If you have iris in that spot because companion plants cover it when it's out of season, may i recommend different companions? Maybe lupines. They fill up nicely and about time when irises are about to go away. 


    Hope your iris survives! 
  • BluebelltimeBluebelltime Posts: 170
    I would agree on suggestion to lift the iris and see what's going on there. Most likely it's just not draining well. Or rather, not draining to its liking. 

    1) Cut the flower stem. At this point since not a single one opens it's rather like a festering wound for iris. If it feels better later it will give you a new bloom stem. I have counted at least 6 new growth spots. Some are very fresh . So you have 5 more stems left for this year if plants recovers. 

    2) After examining roots on rot you can return plant back, but consider adding some spent soil inter it or mix in a bit of sand/silt if it needs drainage.

    I happened to have a variety or irises in my garden and so far only some of the Japanese irises need watering. All Siberica and Germanica grow in soil that is very high on sand particles and seems to be doing great when baked. I watered them only once this year during a bit of a hot spell earlier in May.
    Here's what soil looks like: 


    As you can see, it's really poor and dry. But that's what they need. Pretty much same conditions as lavenders like. On your photo soil looks pretty dark, which means either that area gets watered a lot or it has too much organic matter for iris specifically. 

    So moving and dividing sounds more and more reliable solution. 

    I've divided some of mine this year down to 3-4 centimeter. You may try do do few similar rhizome cuts to try different parts of your garden.

    If the soil is right, you should be getting about this much growth : 
    (these were potted around February inside on a window after being divided and put in a ground around end of March )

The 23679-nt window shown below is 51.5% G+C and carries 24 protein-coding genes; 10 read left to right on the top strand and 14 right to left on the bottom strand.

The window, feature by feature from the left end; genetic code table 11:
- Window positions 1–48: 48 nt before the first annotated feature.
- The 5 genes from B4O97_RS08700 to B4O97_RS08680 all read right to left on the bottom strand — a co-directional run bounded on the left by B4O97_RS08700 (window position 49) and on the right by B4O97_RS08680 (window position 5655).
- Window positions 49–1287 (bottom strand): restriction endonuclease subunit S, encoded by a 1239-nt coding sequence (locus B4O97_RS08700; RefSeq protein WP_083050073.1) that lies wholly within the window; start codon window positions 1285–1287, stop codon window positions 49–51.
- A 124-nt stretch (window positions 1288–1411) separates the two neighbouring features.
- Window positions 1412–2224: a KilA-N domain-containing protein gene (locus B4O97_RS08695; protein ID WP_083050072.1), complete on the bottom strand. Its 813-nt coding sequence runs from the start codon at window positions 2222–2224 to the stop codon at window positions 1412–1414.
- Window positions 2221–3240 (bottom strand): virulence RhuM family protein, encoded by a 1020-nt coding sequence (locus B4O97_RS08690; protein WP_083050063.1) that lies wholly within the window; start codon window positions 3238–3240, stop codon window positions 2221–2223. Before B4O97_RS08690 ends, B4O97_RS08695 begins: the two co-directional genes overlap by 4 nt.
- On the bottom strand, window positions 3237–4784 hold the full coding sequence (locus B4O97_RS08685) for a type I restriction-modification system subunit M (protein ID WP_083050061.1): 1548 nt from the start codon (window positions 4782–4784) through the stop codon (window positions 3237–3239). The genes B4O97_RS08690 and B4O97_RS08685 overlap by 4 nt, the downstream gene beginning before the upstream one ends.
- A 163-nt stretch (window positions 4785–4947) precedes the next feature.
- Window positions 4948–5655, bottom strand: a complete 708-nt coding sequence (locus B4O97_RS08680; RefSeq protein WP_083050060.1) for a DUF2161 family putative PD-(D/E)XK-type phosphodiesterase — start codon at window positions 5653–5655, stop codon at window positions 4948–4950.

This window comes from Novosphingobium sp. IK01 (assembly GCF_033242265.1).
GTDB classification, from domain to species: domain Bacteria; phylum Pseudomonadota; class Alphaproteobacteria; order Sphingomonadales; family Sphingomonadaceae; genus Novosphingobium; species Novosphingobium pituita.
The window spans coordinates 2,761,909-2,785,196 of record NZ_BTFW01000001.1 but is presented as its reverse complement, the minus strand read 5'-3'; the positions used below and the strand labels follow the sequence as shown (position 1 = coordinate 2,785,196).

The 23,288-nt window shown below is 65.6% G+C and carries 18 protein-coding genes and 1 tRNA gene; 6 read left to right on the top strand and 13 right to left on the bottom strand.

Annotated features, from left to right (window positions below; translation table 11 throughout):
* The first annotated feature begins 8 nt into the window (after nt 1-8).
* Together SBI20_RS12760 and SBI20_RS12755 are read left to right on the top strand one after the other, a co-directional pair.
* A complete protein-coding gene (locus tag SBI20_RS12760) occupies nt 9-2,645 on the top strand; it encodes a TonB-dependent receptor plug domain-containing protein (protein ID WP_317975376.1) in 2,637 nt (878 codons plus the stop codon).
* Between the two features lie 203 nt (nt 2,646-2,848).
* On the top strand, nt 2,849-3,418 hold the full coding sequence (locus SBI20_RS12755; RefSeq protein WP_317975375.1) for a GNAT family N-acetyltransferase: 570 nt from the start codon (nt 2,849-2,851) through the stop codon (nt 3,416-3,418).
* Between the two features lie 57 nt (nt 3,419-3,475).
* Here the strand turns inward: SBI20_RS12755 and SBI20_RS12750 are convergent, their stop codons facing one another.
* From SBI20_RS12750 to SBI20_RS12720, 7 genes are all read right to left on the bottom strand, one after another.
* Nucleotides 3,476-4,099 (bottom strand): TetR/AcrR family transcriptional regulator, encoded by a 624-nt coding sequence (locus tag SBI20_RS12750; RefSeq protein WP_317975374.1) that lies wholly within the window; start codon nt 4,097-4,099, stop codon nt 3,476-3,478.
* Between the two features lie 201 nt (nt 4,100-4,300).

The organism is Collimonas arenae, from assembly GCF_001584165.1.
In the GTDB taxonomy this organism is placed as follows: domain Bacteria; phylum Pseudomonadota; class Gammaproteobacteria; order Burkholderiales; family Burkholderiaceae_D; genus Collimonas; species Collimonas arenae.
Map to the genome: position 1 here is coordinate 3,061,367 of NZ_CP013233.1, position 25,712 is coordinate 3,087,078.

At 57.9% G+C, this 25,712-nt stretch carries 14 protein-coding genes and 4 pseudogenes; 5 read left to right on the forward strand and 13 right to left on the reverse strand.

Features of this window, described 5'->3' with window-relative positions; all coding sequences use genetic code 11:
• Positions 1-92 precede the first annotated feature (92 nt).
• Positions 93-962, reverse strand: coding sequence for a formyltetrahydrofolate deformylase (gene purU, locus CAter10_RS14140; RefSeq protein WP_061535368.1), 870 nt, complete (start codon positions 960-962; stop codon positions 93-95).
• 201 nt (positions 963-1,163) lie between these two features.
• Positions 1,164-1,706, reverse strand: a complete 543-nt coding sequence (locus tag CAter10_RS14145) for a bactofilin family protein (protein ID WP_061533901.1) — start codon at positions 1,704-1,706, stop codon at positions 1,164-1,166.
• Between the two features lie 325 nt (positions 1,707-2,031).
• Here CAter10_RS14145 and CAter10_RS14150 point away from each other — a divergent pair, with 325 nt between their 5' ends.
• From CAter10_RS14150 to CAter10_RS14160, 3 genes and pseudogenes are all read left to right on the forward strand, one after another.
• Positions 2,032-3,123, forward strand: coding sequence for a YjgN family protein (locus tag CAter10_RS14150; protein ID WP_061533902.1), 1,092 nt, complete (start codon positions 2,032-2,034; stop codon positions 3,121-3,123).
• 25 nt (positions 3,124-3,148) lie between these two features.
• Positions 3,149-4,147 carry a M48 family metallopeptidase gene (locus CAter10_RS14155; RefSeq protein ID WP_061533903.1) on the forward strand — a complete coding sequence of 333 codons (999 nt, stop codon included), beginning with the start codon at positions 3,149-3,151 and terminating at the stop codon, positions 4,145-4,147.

If you have iris in that spot because companion plants cover it when it's out of season, may i recommend different companions? Maybe lupines. They fill up nicely and about time when irises are about to go away. 


    Hope your iris survives! 
    What an answer ! Master class on how to look after the iris! Thank you, really appreciate it !
  • Lena_vs_DeerLena_vs_Deer Seattle WA, USAPosts: 62
    It’s no skin off my back to step out and just take a photo haha :) I had a great help from a local lady few years ago who actually converted me to love irises! I feel responsibility to pass it along now!  Since then I’m a bit obsessed. I used to think that irises were stinky :smiley: 

    Sometimes when I hear people advice me to make soil more or less water retaining I break my head over how far should I go … it’s just easy to grab a handful of what worked and just show :D  At least that’s how I like people show me the range for drainage haha. Really hope it will help solve the bloom problem!

    I feel like all Iris problems eventually come down to moisture control. Otherwise they can take a lot of beating. I’ve even dried my rhizomes over winter when we moved. They wake up just fine in spring. A bit later than normally (since they need time to catch up and rehydrate fully), but they do wake up. And many irises online come dried too. 

    So don’t give up on this little guy :) !